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Gen4 RSA cutting coils for light loads

2450 Views 18 Replies 13 Participants Last post by  Lindenwood
Hi,
I have a Lone Wolff RSA for Gen4 g34. I would like to cut coils to tune the spring rate for light target loads. I think the larger outer spring is the primary spring and I will cut coils from this spring. I plan to leave the inner spring alone. Any comments would be helpful.

Thanks,
Ross
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Why not buy an RSA adapter so you can use a Gen3 type rod with replaceable alternate weight springs?
 

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Discussion Starter · #3 · (Edited)
Why not buy an RSA adapter so you can use a Gen3 type rod with replaceable alternate weight springs?
Thanks for the reply,
I have a couple of rods and adapters for Gen 4, right now I'm using a 12lb spring. I would like to know if a lightly sprung RSA would make the gun track better in recoil. Would like some input before I start cutting coils. I am using light target loads for idpa.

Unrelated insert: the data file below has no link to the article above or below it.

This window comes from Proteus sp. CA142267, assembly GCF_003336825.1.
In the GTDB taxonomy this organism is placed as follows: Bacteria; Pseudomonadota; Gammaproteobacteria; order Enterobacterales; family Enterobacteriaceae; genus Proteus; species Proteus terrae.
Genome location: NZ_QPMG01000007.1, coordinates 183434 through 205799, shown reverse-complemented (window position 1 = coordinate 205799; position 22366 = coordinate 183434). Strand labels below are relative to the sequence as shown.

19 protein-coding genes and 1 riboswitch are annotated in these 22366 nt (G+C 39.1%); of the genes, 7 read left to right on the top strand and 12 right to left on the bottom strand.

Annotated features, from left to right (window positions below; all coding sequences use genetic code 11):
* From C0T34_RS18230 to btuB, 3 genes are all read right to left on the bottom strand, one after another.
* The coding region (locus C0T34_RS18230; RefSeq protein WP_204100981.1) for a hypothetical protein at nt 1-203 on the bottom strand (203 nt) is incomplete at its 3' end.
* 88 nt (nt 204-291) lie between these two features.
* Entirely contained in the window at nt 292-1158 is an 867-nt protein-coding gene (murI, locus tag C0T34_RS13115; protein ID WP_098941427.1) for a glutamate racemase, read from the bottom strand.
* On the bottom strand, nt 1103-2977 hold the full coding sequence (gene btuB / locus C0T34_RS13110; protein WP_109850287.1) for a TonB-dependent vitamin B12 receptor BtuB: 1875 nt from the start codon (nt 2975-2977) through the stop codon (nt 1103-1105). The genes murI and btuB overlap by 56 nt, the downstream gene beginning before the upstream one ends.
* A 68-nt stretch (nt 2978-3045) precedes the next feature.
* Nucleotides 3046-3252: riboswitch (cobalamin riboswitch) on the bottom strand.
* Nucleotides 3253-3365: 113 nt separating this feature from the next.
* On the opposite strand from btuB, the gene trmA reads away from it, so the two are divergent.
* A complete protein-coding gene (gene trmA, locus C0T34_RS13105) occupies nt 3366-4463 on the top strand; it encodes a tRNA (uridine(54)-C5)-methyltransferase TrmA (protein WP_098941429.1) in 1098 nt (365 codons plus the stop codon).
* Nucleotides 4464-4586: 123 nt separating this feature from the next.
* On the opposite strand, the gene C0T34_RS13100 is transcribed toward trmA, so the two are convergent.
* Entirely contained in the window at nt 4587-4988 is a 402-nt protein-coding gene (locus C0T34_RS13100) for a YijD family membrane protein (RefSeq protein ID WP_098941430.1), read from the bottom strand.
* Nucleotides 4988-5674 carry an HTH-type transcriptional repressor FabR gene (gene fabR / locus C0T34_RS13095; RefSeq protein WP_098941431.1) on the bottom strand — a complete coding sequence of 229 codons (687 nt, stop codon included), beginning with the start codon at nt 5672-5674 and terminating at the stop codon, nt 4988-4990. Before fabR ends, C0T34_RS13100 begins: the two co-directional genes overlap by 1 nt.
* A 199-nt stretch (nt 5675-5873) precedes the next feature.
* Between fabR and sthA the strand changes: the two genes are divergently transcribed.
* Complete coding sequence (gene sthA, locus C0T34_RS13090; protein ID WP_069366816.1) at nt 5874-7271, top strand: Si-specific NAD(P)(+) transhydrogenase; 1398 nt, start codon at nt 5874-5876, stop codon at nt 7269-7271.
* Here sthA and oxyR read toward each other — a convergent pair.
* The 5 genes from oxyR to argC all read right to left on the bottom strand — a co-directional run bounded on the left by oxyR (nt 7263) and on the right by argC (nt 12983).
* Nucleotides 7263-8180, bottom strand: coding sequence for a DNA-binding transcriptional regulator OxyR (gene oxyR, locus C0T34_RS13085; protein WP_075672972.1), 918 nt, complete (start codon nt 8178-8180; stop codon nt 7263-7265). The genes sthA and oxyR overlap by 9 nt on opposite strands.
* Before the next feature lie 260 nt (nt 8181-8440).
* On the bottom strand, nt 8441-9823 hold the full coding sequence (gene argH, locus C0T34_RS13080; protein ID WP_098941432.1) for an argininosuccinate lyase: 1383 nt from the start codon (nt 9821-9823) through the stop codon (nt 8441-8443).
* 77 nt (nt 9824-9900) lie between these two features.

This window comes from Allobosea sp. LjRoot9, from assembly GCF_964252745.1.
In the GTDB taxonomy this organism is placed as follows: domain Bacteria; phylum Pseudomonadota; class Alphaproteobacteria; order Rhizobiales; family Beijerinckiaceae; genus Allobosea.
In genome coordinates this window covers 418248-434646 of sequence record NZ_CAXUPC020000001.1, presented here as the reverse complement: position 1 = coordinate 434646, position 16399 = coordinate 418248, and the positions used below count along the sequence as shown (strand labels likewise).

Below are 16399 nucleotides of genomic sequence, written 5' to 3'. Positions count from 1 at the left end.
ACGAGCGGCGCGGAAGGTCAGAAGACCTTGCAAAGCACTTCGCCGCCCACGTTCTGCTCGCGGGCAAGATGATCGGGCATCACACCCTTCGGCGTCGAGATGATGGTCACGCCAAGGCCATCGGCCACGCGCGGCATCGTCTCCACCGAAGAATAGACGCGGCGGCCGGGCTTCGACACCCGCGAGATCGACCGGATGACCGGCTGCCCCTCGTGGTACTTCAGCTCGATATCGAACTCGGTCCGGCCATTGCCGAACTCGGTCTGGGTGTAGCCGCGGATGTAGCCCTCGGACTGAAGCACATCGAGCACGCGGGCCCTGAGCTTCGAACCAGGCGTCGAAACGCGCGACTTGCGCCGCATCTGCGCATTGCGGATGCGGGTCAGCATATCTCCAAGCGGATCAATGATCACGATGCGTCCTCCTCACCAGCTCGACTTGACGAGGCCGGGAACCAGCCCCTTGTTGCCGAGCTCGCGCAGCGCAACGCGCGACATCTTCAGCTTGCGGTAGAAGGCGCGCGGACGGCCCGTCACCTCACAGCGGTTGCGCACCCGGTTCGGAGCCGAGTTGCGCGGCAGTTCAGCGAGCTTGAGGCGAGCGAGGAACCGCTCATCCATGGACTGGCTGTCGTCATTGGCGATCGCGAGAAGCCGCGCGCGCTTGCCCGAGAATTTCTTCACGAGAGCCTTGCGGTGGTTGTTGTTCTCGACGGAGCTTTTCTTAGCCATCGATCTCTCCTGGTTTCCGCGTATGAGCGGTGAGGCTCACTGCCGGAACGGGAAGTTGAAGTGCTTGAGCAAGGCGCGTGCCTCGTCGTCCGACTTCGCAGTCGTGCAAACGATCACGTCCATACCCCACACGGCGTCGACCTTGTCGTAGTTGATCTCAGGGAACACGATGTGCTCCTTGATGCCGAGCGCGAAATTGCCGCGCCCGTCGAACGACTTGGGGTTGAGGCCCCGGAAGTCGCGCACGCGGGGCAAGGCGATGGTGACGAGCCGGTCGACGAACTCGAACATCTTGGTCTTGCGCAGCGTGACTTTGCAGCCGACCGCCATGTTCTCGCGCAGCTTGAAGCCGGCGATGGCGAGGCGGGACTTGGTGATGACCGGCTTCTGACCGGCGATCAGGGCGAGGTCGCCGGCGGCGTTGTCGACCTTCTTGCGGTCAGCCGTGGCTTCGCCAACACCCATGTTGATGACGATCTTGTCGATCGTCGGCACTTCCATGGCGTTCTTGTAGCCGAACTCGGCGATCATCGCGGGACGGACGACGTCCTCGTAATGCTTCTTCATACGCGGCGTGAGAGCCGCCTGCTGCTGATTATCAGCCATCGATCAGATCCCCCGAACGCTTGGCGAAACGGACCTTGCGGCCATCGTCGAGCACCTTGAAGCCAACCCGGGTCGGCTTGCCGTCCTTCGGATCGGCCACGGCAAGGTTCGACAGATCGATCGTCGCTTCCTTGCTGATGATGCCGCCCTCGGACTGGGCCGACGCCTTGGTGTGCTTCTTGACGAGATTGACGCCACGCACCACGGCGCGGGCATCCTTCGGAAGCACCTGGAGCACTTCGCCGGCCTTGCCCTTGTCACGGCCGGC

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If you use a Wolff Gunsprings recoil rod with the Gen 3 adapter, you don't need to cut anything, just change the springs.
 

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I have to guess that long term changing springs would be the better choice.
 

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I've never heard even one story of someone cutting turns off of a dual-spring RSA...and those have been in use in some models for 20 years. If it were a useful technique such reports would be many and frequent.
 

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If you go to light with the RSA and use the stock striker spring your Glock may not fully go in to battery.

FWIW, I use a Jager polymer rod, 13 lb ISMI spring, and 5 lb Wolff striker spring in my Gen 4 G34 and light Federal Champion 115's eject great.
 

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T